The basics to keep your kids safe

4 things every parent should consider

There are many parenting styles and a wide spectrum of beliefs when it comes to technology. That being said, all the research shows the risks to kids is too great to give unlimited access to the world wide web and apps. This is a judgement free zone. Many parents (us included) have given kids too much access. Please make changes immediately as hard as it may be to do.

Smartphones have controls to help parents keep their ids safe

1. Set device restrictions

Setting device restrictions will transform your kid's device into a safer tool. You will protect them from accessing the adult content from the entire world wide web and app store. You will have approval responsibilities for what your kid has access to so you can ensure it's age appropriate.

Basic safety requirements:
1. Activate parental controls on all devices so that you have the ability to set limits
2. Require parental approval for all apps downloaded
3. Browser restrictions to block adult websites

iPhone users read the Screen Time guide. Android users read the Family Link guide

We also recommend checking out Protect Young Eyes guide on controls for most devices.

Parents should engage with their kids to discuss and approve all apps their kids use

2. Approve all apps

Now that parental controls are activated, it's time to get the right apps on your kid's phone. First, you either need to review everything that's already on his or her phone or consider a factory reset to start fresh. Going forward you'll be notified every time a new download is requested.

We know how hard it is to keep up with the latest apps and updates! Generally, we suggest a less-is-more approach, but it's entirely up to you and what you believe the role of technology is in your kid's life.

The Village Social app was built by parents to be the only messaging and social tool kids need. It is safe by design (private, no discovery, and more) and has built-in tools for parents.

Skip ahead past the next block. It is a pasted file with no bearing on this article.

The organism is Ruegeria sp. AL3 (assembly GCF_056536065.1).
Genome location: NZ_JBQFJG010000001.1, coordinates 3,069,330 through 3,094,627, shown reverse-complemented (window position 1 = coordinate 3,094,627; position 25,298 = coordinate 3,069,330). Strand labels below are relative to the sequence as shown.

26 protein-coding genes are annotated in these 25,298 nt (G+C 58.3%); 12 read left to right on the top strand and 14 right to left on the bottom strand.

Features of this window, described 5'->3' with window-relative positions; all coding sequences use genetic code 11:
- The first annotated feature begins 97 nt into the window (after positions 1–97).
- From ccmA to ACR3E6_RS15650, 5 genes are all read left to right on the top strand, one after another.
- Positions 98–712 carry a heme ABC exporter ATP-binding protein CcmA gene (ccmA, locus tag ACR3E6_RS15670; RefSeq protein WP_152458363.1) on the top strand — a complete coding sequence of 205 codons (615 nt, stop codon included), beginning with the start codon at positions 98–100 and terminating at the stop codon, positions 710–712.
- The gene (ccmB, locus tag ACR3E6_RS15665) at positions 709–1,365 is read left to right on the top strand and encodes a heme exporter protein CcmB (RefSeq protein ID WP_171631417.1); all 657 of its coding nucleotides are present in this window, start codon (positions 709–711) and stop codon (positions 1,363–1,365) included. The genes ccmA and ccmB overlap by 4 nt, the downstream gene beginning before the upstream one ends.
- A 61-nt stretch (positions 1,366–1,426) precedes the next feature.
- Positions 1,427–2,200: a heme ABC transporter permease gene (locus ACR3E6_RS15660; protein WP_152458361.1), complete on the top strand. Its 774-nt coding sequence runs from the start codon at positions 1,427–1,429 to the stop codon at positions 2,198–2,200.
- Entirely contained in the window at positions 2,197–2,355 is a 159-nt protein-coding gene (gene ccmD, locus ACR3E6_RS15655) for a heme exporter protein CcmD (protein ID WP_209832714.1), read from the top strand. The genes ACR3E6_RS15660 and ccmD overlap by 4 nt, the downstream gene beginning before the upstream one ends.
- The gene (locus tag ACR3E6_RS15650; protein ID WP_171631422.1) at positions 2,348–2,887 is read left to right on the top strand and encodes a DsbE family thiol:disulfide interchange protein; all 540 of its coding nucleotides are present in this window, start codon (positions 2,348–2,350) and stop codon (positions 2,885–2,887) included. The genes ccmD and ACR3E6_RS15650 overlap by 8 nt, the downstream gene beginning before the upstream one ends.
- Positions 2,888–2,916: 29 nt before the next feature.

As you consider what apps to allow, here are two great sources for app reviews.

1. Smart Social provides video guides and podcasts for apps
2. Protect Young Eyes also has comprehensive written reviews

Screentime limits are advisable for healthy balance

3. Set limits

Set limits on when, where and how much the phone can be used.

  1. Total time - limit how much time your kid can use devices. Automate tracking through the device when possible and require a log when not.

  2. Time for specific apps - if you allow apps such as instagram with never-ending feeds, limit how much time it can be used.

  3. Tech free zones - we recommend keeping devices out of bedrooms and away from all meals. Other examples could include at restaurants and at social events.

  4. Tech free times - bedtime for sure and you may consider other family times, school, etc.

A family technology agreement is a great way to expectations.

Create a custom agreement online and get a pdf by email
Be involved with your kids digital life to know who they are messaging with online

4. Be involved

Be involved with your kid's digital life just like you are in their real life.

Use the apps your kid uses before you give them permission. Many parents are appalled when they join Tik Tok or Snapchat and see the profane and hyper-sexualized content in apps for 13 year olds.

A great starter is to share your personal technology beliefs (e.g. what is good and not so good about tech). Reinforce the golden rule and special digital etiquette. Plus teach that their digital footprint could and likely will follow them around forever.

Parent Resources

Tech Savvy

Resources for the digital world

Tech Savvy has conducted 1000's of hours of research and simplified it to exactly what you need. We promote engaged and proactive parenting in the digital world just like most parents do in the real world. We believe technology and smartphones are valuable tools when used appropriately. However, we advise parents to choose caution as the world wide web and most apps were not build for kids.

It's time to recognize and start fixing the toxic culture that exists for kids today. It's now normal for girls to receive unsolicited nude images or requests for sexual images. Cyberbullying is never ending and often more extreme than in person bullying.

In general, kids have been given far more freedoms and less adult supervision in the digital world than the real one. It's killing our kids. The CDC released alarming statistics that teen suicide has increased 56% over the last decade. Numerous experts, emergency room doctors, and people who meet with thousands of kids place most of the blame on one thing: social media.

It's common to think that my kid would never do this or my kid is the exception. I hate to say it but parents need to wake up. Statistically speaking, if your kid is on social media he or she probably has received unsolicited request, probably seen porn, and been on one or both ends of cyberbullying. If your kid is the outlier and hasn't we have a moral duty to not support the system of social media that has failed far too many kids.